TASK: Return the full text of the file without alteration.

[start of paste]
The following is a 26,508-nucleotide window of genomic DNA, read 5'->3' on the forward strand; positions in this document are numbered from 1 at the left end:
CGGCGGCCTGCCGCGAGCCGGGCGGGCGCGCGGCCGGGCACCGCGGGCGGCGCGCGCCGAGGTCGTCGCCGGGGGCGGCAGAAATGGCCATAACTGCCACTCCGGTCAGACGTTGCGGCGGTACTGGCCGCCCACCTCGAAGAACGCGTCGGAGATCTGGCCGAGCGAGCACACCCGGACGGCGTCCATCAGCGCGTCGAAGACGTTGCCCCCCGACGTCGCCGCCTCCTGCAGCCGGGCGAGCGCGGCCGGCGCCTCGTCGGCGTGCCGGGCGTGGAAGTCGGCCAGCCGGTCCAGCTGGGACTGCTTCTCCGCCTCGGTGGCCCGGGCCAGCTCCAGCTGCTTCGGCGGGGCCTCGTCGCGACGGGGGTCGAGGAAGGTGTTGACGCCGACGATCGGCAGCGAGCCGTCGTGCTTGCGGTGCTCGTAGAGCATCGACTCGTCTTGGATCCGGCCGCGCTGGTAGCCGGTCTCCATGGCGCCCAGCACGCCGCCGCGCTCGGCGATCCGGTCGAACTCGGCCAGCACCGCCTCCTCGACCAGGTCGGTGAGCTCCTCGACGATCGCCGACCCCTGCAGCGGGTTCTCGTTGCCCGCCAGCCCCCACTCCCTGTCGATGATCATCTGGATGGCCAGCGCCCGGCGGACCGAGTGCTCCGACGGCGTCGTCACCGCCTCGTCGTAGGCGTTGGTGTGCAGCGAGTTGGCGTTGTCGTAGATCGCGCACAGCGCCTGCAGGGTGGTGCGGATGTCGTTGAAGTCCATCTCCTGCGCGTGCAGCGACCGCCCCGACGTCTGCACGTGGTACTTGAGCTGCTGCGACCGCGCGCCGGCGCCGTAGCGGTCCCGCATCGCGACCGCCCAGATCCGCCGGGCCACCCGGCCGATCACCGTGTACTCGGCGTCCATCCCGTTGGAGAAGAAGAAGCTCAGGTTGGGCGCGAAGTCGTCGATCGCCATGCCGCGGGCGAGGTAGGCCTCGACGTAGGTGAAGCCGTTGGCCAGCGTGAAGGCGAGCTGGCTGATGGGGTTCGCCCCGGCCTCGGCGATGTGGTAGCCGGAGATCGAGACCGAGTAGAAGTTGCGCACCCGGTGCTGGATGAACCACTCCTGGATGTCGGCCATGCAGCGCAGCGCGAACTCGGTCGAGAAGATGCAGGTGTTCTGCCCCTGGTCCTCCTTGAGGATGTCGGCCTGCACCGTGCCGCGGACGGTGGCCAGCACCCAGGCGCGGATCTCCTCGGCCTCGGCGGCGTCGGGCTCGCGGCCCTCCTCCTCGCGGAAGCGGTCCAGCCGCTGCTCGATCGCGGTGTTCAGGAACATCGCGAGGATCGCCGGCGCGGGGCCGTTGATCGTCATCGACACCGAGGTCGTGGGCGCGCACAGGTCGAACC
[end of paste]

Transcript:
The following is a 26,508-nucleotide window of genomic DNA, read 5'->3' on the forward strand; positions in this document are numbered from 1 at the left end:
CGGCGGCCTGCCGCGAGCCGGGCGGGCGCGCGGCCGGGCACCGCGGGCGGCGCGCGCCGAGGTCGTCGCCGGGGGCGGCAGAAATGGCCATAACTGCCACTCCGGTCAGACGTTGCGGCGGTACTGGCCGCCCACCTCGAAGAACGCGTCGGAGATCTGGCCGAGCGAGCACACCCGGACGGCGTCCATCAGCGCGTCGAAGACGTTGCCCCCCGACGTCGCCGCCTCCTGCAGCCGGGCGAGCGCGGCCGGCGCCTCGTCGGCGTGCCGGGCGTGGAAGTCGGCCAGCCGGTCCAGCTGGGACTGCTTCTCCGCCTCGGTGGCCCGGGCCAGCTCCAGCTGCTTCGGCGGGGCCTCGTCGCGACGGGGGTCGAGGAAGGTGTTGACGCCGACGATCGGCAGCGAGCCGTCGTGCTTGCGGTGCTCGTAGAGCATCGACTCGTCTTGGATCCGGCCGCGCTGGTAGCCGGTCTCCATGGCGCCCAGCACGCCGCCGCGCTCGGCGATCCGGTCGAACTCGGCCAGCACCGCCTCCTCGACCAGGTCGGTGAGCTCCTCGACGATCGCCGACCCCTGCAGCGGGTTCTCGTTGCCCGCCAGCCCCCACTCCCTGTCGATGATCATCTGGATGGCCAGCGCCCGGCGGACCGAGTGCTCCGACGGCGTCGTCACCGCCTCGTCGTAGGCGTTGGTGTGCAGCGAGTTGGCGTTGTCGTAGATCGCGCACAGCGCCTGCAGGGTGGTGCGGATGTCGTTGAAGTCCATCTCCTGCGCGTGCAGCGACCGCCCCGACGTCTGCACGTGGTACTTGAGCTGCTGCGACCGCGCGCCGGCGCCGTAGCGGTCCCGCATCGCGACCGCCCAGATCCGCCGGGCCACCCGGCCGATCACCGTGTACTCGGCGTCCATCCCGTTGGAGAAGAAGAAGCTCAGGTTGGGCGCGAAGTCGTCGATCGCCATGCCGCGGGCGAGGTAGGCCTCGACGTAGGTGAAGCCGTTGGCCAGCGTGAAGGCGAGCTGGCTGATGGGGTTCGCCCCGGCCTCGGCGATGTGGTAGCCGGAGATCGAGACCGAGTAGAAGTTGCGCACCCGGTGCTGGATGAACCACTCCTGGATGTCGGCCATGCAGCGCAGCGCGAACTCGGTCGAGAAGATGCAGGTGTTCTGCCCCTGGTCCTCCTTGAGGATGTCGGCCTGCACCGTGCCGCGGACGGTGGCCAGCACCCAGGCGCGGATCTCCTCGGCCTCGGCGGCGTCGGGCTCGCGGCCCTCCTCCTCGCGGAAGCGGTCCAGCCGCTGCTCGATCGCGGTGTTCAGGAACATCGCGAGGATCGCCGGCGCGGGGCCGTTGATCGTCATCGACACCGAGGTCGTGGGCGCGCACAGGTCGAACC